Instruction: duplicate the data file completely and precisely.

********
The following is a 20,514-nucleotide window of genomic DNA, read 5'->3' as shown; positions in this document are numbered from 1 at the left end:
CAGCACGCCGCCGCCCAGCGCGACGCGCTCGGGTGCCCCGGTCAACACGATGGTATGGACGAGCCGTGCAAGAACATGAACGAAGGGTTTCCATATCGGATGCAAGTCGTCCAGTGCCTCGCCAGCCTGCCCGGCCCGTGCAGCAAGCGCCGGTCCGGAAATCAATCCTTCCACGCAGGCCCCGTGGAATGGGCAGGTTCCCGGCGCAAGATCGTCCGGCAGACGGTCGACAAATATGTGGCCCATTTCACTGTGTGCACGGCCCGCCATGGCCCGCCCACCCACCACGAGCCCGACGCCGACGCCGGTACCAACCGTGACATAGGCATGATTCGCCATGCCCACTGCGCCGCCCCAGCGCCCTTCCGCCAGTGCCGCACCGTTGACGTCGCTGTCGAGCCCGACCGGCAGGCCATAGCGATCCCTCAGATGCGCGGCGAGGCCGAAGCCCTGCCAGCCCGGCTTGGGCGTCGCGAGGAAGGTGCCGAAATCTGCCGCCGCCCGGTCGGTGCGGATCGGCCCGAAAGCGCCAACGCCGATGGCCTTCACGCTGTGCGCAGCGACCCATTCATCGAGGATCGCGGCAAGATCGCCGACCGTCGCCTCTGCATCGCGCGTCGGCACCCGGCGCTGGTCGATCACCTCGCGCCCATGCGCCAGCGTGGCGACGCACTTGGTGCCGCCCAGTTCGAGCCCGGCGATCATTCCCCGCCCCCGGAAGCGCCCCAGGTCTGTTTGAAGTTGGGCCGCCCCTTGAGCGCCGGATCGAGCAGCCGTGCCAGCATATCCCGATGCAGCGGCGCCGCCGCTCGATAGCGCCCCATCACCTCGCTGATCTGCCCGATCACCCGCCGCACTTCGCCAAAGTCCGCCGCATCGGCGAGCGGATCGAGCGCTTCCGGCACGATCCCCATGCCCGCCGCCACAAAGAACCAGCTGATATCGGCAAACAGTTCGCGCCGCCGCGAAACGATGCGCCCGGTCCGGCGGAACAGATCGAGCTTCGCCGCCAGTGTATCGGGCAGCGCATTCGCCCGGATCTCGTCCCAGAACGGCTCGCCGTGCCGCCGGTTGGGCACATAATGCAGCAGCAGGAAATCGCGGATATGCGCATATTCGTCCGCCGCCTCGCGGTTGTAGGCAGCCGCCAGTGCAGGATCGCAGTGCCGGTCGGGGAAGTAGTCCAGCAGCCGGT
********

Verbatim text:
The following is a 20,514-nucleotide window of genomic DNA, read 5'->3' as shown; positions in this document are numbered from 1 at the left end:
CAGCACGCCGCCGCCCAGCGCGACGCGCTCGGGTGCCCCGGTCAACACGATGGTATGGACGAGCCGTGCAAGAACATGAACGAAGGGTTTCCATATCGGATGCAAGTCGTCCAGTGCCTCGCCAGCCTGCCCGGCCCGTGCAGCAAGCGCCGGTCCGGAAATCAATCCTTCCACGCAGGCCCCGTGGAATGGGCAGGTTCCCGGCGCAAGATCGTCCGGCAGACGGTCGACAAATATGTGGCCCATTTCACTGTGTGCACGGCCCGCCATGGCCCGCCCACCCACCACGAGCCCGACGCCGACGCCGGTACCAACCGTGACATAGGCATGATTCGCCATGCCCACTGCGCCGCCCCAGCGCCCTTCCGCCAGTGCCGCACCGTTGACGTCGCTGTCGAGCCCGACCGGCAGGCCATAGCGATCCCTCAGATGCGCGGCGAGGCCGAAGCCCTGCCAGCCCGGCTTGGGCGTCGCGAGGAAGGTGCCGAAATCTGCCGCCGCCCGGTCGGTGCGGATCGGCCCGAAAGCGCCAACGCCGATGGCCTTCACGCTGTGCGCAGCGACCCATTCATCGAGGATCGCGGCAAGATCGCCGACCGTCGCCTCTGCATCGCGCGTCGGCACCCGGCGCTGGTCGATCACCTCGCGCCCATGCGCCAGCGTGGCGACGCACTTGGTGCCGCCCAGTTCGAGCCCGGCGATCATTCCCCGCCCCCGGAAGCGCCCCAGGTCTGTTTGAAGTTGGGCCGCCCCTTGAGCGCCGGATCGAGCAGCCGTGCCAGCATATCCCGATGCAGCGGCGCCGCCGCTCGATAGCGCCCCATCACCTCGCTGATCTGCCCGATCACCCGCCGCACTTCGCCAAAGTCCGCCGCATCGGCGAGCGGATCGAGCGCTTCCGGCACGATCCCCATGCCCGCCGCCACAAAGAACCAGCTGATATCGGCAAACAGTTCGCGCCGCCGCGAAACGATGCGCCCGGTCCGGCGGAACAGATCGAGCTTCGCCGCCAGTGTATCGGGCAGCGCATTCGCCCGGATCTCGTCCCAGAACGGCTCGCCGTGCCGCCGGTTGGGCACATAATGCAGCAGCAGGAAATCGCGGATATGCGCATATTCGTCCGCCGCCTCGCGGTTGTAGGCAGCCGCCAGTGCAGGATCGCAGTGCCGGTCGGGGAAGTAGTCCAGCAGCCGGT